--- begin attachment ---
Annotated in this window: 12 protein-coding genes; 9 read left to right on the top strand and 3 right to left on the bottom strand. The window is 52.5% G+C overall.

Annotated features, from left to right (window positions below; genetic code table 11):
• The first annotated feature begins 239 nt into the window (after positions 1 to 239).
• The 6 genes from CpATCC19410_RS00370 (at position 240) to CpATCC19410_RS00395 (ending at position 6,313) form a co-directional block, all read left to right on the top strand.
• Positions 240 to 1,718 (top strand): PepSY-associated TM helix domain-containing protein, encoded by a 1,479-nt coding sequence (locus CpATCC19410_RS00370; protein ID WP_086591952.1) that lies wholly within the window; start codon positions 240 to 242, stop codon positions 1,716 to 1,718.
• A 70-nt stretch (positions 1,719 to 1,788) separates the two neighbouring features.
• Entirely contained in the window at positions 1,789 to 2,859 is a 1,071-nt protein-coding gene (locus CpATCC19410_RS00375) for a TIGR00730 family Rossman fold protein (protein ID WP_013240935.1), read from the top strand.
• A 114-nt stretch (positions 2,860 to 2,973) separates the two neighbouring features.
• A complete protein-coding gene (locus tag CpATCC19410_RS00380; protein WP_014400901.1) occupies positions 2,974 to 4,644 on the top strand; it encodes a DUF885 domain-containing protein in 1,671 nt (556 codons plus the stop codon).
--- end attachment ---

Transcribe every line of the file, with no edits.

Annotated in this window: 12 protein-coding genes; 9 read left to right on the top strand and 3 right to left on the bottom strand. The window is 52.5% G+C overall.

Annotated features, from left to right (window positions below; genetic code table 11):
• The first annotated feature begins 239 nt into the window (after positions 1 to 239).
• The 6 genes from CpATCC19410_RS00370 (at position 240) to CpATCC19410_RS00395 (ending at position 6,313) form a co-directional block, all read left to right on the top strand.
• Positions 240 to 1,718 (top strand): PepSY-associated TM helix domain-containing protein, encoded by a 1,479-nt coding sequence (locus CpATCC19410_RS00370; protein ID WP_086591952.1) that lies wholly within the window; start codon positions 240 to 242, stop codon positions 1,716 to 1,718.
• A 70-nt stretch (positions 1,719 to 1,788) separates the two neighbouring features.
• Entirely contained in the window at positions 1,789 to 2,859 is a 1,071-nt protein-coding gene (locus CpATCC19410_RS00375) for a TIGR00730 family Rossman fold protein (protein ID WP_013240935.1), read from the top strand.
• A 114-nt stretch (positions 2,860 to 2,973) separates the two neighbouring features.
• A complete protein-coding gene (locus tag CpATCC19410_RS00380; protein WP_014400901.1) occupies positions 2,974 to 4,644 on the top strand; it encodes a DUF885 domain-containing protein in 1,671 nt (556 codons plus the stop codon).